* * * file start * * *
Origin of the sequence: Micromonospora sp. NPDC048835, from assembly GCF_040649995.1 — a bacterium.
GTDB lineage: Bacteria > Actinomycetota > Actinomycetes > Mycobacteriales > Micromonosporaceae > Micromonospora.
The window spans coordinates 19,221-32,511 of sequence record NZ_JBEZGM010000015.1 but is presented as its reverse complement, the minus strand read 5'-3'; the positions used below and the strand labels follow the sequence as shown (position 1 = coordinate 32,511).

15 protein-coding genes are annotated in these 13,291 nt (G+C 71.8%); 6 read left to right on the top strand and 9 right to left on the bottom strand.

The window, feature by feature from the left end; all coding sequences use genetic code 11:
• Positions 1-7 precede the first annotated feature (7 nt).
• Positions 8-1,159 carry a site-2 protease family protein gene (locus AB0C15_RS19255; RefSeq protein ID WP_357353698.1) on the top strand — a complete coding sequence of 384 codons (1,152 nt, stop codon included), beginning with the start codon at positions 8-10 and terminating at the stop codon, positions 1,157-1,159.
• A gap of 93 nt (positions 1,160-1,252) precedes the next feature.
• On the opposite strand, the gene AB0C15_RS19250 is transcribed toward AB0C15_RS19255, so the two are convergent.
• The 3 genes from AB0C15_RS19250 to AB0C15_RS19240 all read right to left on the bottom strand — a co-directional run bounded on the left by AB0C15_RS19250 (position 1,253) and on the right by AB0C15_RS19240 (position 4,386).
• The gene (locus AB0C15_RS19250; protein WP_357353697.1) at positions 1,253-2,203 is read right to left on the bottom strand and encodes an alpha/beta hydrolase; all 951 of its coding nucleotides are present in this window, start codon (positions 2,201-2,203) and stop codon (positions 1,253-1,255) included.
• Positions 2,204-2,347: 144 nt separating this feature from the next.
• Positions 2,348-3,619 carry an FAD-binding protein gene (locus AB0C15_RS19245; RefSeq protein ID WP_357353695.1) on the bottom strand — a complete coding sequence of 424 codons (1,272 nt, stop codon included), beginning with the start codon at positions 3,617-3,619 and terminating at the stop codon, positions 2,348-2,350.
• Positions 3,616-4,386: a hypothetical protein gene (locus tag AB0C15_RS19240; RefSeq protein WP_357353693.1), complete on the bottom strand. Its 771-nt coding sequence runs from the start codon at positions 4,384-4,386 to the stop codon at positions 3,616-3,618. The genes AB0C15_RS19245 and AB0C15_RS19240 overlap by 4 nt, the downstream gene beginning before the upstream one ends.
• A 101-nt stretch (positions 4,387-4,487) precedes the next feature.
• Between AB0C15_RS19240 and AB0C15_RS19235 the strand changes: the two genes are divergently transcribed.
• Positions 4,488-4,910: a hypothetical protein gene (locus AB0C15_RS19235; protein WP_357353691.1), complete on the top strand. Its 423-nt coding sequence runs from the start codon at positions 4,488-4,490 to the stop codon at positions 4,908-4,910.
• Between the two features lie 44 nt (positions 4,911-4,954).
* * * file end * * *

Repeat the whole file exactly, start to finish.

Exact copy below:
Origin of the sequence: Micromonospora sp. NPDC048835, from assembly GCF_040649995.1 — a bacterium.
GTDB lineage: Bacteria > Actinomycetota > Actinomycetes > Mycobacteriales > Micromonosporaceae > Micromonospora.
The window spans coordinates 19,221-32,511 of sequence record NZ_JBEZGM010000015.1 but is presented as its reverse complement, the minus strand read 5'-3'; the positions used below and the strand labels follow the sequence as shown (position 1 = coordinate 32,511).

15 protein-coding genes are annotated in these 13,291 nt (G+C 71.8%); 6 read left to right on the top strand and 9 right to left on the bottom strand.

The window, feature by feature from the left end; all coding sequences use genetic code 11:
• Positions 1-7 precede the first annotated feature (7 nt).
• Positions 8-1,159 carry a site-2 protease family protein gene (locus AB0C15_RS19255; RefSeq protein ID WP_357353698.1) on the top strand — a complete coding sequence of 384 codons (1,152 nt, stop codon included), beginning with the start codon at positions 8-10 and terminating at the stop codon, positions 1,157-1,159.
• A gap of 93 nt (positions 1,160-1,252) precedes the next feature.
• On the opposite strand, the gene AB0C15_RS19250 is transcribed toward AB0C15_RS19255, so the two are convergent.
• The 3 genes from AB0C15_RS19250 to AB0C15_RS19240 all read right to left on the bottom strand — a co-directional run bounded on the left by AB0C15_RS19250 (position 1,253) and on the right by AB0C15_RS19240 (position 4,386).
• The gene (locus AB0C15_RS19250; protein WP_357353697.1) at positions 1,253-2,203 is read right to left on the bottom strand and encodes an alpha/beta hydrolase; all 951 of its coding nucleotides are present in this window, start codon (positions 2,201-2,203) and stop codon (positions 1,253-1,255) included.
• Positions 2,204-2,347: 144 nt separating this feature from the next.
• Positions 2,348-3,619 carry an FAD-binding protein gene (locus AB0C15_RS19245; RefSeq protein ID WP_357353695.1) on the bottom strand — a complete coding sequence of 424 codons (1,272 nt, stop codon included), beginning with the start codon at positions 3,617-3,619 and terminating at the stop codon, positions 2,348-2,350.
• Positions 3,616-4,386: a hypothetical protein gene (locus tag AB0C15_RS19240; RefSeq protein WP_357353693.1), complete on the bottom strand. Its 771-nt coding sequence runs from the start codon at positions 4,384-4,386 to the stop codon at positions 3,616-3,618. The genes AB0C15_RS19245 and AB0C15_RS19240 overlap by 4 nt, the downstream gene beginning before the upstream one ends.
• A 101-nt stretch (positions 4,387-4,487) precedes the next feature.
• Between AB0C15_RS19240 and AB0C15_RS19235 the strand changes: the two genes are divergently transcribed.
• Positions 4,488-4,910: a hypothetical protein gene (locus AB0C15_RS19235; protein WP_357353691.1), complete on the top strand. Its 423-nt coding sequence runs from the start codon at positions 4,488-4,490 to the stop codon at positions 4,908-4,910.
• Between the two features lie 44 nt (positions 4,911-4,954).